posted on Nov, 29 2004 @ 11:10 PM
After continuous market growth over at least 6 years, Microsoft's Internet Explorer browser took a backwards step with the non-beta release of
Mozilla's open-source Firefox browser. In June, IE useage was estimated at 95.5% of all internet users. Five months later, after the release of
Firefox 1.0, IE had dropped to a low of 90.8% of internet users.
Statistics released by WebSideStory Inc., a Web analytics software vendor that tracks browser usage, showed that last Monday, 92.5% of the users
hitting the thousands of U.S.-based Web sites it monitors were running Internet Explorer. Only 3.7% were using Firefox, according to WebSideStory.
But the reason Firefox is creating such a stir is that its emergence coincided with the first downward turn in Internet Explorer's market share since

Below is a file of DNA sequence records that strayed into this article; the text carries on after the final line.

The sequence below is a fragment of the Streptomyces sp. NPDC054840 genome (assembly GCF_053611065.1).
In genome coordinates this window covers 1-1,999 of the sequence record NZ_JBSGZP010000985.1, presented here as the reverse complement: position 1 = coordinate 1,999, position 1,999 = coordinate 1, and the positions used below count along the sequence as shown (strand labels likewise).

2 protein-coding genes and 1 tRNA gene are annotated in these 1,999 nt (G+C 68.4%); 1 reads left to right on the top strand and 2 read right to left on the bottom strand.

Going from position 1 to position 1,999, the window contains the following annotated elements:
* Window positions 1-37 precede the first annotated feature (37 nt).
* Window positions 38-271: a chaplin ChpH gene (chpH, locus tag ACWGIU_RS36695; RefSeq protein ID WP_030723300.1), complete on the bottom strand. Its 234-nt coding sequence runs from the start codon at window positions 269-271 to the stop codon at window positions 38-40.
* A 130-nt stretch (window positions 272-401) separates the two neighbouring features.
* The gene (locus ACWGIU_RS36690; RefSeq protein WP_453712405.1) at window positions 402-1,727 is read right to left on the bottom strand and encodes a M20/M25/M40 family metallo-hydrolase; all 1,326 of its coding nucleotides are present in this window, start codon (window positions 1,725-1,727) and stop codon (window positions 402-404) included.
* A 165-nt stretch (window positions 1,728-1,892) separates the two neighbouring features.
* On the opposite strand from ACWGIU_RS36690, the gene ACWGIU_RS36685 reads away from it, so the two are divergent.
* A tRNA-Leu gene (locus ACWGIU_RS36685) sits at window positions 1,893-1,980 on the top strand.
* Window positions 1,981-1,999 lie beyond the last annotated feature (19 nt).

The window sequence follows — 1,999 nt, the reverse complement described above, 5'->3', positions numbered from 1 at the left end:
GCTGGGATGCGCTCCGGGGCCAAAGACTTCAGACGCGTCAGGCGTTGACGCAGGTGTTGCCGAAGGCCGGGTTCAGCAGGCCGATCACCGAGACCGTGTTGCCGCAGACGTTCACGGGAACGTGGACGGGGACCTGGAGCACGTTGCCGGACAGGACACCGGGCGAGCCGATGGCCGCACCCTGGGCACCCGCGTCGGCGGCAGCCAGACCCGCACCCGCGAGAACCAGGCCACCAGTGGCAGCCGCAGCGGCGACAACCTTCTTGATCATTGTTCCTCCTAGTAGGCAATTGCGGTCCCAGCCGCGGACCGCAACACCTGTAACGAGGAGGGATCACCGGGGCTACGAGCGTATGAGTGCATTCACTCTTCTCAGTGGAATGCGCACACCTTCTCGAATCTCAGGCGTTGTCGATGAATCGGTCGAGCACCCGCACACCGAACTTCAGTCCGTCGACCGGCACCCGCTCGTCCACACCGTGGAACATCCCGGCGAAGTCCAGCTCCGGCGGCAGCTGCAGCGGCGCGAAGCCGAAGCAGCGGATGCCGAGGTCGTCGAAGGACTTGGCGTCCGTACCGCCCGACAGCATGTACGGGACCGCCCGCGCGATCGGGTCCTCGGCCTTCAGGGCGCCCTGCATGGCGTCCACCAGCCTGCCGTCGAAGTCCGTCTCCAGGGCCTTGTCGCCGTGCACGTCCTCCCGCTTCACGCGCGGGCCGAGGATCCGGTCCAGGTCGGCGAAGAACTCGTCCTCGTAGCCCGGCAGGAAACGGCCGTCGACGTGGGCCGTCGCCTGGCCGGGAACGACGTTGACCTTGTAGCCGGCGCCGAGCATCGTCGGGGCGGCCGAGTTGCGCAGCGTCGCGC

WebSideStory began keeping browser statistics in 1998, said Geoff Johnston, an analyst at the San Diego-based firm.
Johnston said the gradual drop in IE usage began on June 4. That day, IE accounted for 95.5% of users and the various Mozilla and Netscape browsers
had a combined total of 3.5%. Firefox wasn't tracked separately at that point, so its usage would have been included in the Mozilla/Netscape
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Firefox has gained a wide fanbase due largely to its providing a more secure browsing experience. In addition to its lack of the security holes rife
in Microsoft's browser, Firefox also prevents popup ads and spyware downloads. Internet users seeking a safer trip on the web are flocking to
Mozilla's offering, dowloading nearly 6 million copies of Firefox 1.0 since its release.
Microsoft still dominates in the corporate environment, but home users are chipping away at IE's market share by switching to Firefox. It's no
surprise, given the increased awareness of viruses that target Microsoft security holes.
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